Jeudi, elle a un rendez-vous. -Tu veux dire ce jeudi ou ________ ?
A bit puzzled.. I answered this with le jeudi prochain and marked as incorrect.. wanted le jeudi d'après..but checking in Linguee.. it gives prochain in its examples.
When to use 'suivant' and not 'prochain' is quite tricky and this is a very common mistake made by English speakers.
In temporal terms you will use 'prochain' when you mean 'next' in relation to today:
which is 12th August ( today being Saturday 7th August).
but you will say
'la semaine suivante' for week beginning 16th August ...
In the example situation ( in an unknown time frame), you will use 'suivant -
which are both accepted.
Hope this helps!
Deleted. Already answered by Cécile.
Hello Cécile.. thank you for the clarification of when to use suivant.. but, if I am getting this right.. you are agreeing that jeudi prochain would be correct in the context of this or next.. as the time frame is properly defined.. but my problem is that Kwiziq has marked that answer incorrect and demanded d'après... if there is a this Thursday, ce jeudi, jeudi prochain has to mean next Thursday.. which is what I am trying to say.. otherwise, if it is Monday, when is jeudi prochain?
I deleted my previous offer because I thought that Cécile had covered all of the options.
However, if we were to write "prochain jeudi" this would mean the following Thursday as in a series of Thursdays going forward.
Prochain can be used on either side of the day and changes the meaning.
Hope this helps.
Thanks Jim.. clearly I am expressing myself poorly.. if it is Monday and I say "ce jeudi et le jeudi prochain " does or does that not mean this Thursday(3days) and next Thursday? (10days).. and, if wrong, what does it mean?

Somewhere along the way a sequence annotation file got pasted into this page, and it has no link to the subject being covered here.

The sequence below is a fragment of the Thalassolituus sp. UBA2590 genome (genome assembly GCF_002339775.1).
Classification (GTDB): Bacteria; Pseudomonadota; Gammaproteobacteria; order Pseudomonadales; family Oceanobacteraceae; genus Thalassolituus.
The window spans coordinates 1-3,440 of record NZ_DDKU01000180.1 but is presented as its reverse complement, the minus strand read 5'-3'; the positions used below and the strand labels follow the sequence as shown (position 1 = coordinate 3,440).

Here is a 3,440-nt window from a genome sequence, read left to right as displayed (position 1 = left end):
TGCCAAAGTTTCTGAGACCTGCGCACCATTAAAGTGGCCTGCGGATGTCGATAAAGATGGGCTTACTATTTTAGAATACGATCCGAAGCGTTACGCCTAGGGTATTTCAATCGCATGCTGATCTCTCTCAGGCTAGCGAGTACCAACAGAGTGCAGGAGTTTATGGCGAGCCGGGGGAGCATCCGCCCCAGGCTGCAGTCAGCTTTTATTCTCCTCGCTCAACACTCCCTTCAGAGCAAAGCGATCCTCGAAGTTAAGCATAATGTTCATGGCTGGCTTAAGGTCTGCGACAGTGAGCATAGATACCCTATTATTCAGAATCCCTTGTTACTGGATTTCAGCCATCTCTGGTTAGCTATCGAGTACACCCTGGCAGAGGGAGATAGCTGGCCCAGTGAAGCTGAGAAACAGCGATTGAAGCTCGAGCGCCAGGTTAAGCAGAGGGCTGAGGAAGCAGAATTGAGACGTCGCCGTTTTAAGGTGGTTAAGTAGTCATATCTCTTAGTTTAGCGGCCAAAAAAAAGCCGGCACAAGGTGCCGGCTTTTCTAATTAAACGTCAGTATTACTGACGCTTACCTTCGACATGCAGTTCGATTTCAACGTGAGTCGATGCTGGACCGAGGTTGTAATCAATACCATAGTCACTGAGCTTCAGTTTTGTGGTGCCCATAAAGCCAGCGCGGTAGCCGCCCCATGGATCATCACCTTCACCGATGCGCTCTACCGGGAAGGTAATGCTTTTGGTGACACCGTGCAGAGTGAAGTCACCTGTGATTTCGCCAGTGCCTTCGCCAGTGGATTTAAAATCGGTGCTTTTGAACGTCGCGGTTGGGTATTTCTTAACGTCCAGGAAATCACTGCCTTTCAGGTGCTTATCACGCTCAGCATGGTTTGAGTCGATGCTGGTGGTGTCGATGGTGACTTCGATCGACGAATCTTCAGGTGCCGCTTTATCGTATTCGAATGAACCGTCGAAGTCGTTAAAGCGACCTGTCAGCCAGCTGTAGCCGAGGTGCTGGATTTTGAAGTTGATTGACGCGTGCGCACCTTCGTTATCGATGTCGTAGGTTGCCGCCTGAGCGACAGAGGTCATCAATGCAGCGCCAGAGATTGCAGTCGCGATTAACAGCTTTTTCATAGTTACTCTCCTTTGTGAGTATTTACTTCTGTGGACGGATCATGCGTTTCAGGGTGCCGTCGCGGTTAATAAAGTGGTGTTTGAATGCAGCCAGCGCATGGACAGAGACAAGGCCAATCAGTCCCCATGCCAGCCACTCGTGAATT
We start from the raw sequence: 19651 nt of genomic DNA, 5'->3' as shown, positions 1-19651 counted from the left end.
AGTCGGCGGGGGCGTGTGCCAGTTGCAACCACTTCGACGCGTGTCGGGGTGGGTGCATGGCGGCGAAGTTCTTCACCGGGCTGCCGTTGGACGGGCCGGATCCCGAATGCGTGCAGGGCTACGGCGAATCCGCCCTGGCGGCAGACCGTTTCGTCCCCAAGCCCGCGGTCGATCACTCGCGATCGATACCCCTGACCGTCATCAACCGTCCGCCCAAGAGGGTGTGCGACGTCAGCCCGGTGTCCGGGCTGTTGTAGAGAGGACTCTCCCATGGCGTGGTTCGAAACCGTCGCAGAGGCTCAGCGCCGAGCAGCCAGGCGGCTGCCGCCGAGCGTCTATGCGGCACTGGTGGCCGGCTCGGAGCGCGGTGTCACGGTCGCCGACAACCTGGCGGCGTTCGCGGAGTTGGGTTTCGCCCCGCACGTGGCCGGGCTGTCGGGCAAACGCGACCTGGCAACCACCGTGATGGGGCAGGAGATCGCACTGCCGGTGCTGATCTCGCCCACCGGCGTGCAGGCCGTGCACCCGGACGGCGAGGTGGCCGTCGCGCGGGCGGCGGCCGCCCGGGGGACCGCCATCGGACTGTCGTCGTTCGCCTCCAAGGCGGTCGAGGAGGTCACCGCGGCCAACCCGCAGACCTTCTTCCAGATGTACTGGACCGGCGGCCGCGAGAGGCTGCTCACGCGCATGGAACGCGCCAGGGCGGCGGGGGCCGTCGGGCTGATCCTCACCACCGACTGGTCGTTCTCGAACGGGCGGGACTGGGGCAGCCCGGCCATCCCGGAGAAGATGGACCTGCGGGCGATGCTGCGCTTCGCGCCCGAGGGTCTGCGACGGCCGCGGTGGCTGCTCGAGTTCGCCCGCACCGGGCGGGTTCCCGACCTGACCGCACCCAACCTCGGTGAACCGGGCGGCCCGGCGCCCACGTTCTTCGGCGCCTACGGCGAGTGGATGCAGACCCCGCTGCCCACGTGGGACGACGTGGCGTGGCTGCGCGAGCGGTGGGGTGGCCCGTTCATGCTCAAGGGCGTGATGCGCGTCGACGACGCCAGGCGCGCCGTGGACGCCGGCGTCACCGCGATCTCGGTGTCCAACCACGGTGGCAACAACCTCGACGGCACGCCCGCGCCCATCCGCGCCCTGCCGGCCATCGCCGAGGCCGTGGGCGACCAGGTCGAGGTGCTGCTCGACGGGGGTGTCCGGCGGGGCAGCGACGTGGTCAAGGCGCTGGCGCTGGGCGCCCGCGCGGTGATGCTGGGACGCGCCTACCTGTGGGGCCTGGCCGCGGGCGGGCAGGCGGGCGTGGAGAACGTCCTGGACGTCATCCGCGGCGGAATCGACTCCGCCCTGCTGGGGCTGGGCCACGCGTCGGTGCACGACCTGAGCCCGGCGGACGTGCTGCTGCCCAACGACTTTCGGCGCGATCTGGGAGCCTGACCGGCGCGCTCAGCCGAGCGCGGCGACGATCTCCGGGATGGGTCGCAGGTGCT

You don't use the article with jeudi. The definite article is only used when specifying every Thursday (i.e., Thursdays)
I am really not sure of the distinction you are making. In the question, it can only be 'suivant' or 'd'après' and the English was -
( to help you)
It is a bit the same as with yesterday and the day before. When telling a story you will not use 'yesterday' but the day before which could have been two weeks ago as clearly 'yesterday' is yesterday, a point in real-time in relation to 'today'.
Hope this helps!
It has been a while since this question was asked but I recently completed this exercise and had the same question as Mark regarding why jeudi prochain was an incorrect answer for this question. It seems the answers so far haven’t addressed the confusion stemming from the different uses of the words “next” in English and “prochain” in French.
In the context of the sentence: Tu veux dire ce jeudi ou ….
In English we would say, do you mean this Thursday or next Thursday? As a native English speaker we naturally want to directly translate the “next” in this sentence to “prochain” in French. But that’s the problem. In this context, prochain means the first Thursday after the current day. So if this question is being asked on Tuesday, jeudi prochain means in two days. Of course in English if it’s Tuesday and we say next Thursday we mean the Thursday of the following week. That’s the difference.
Answering this question by asking ce jeudi ou jeudi prochain is incorrect because in this context (imagine the question is asked on Tuesday) they would have the same meaning.
Hopefully this helps someone.
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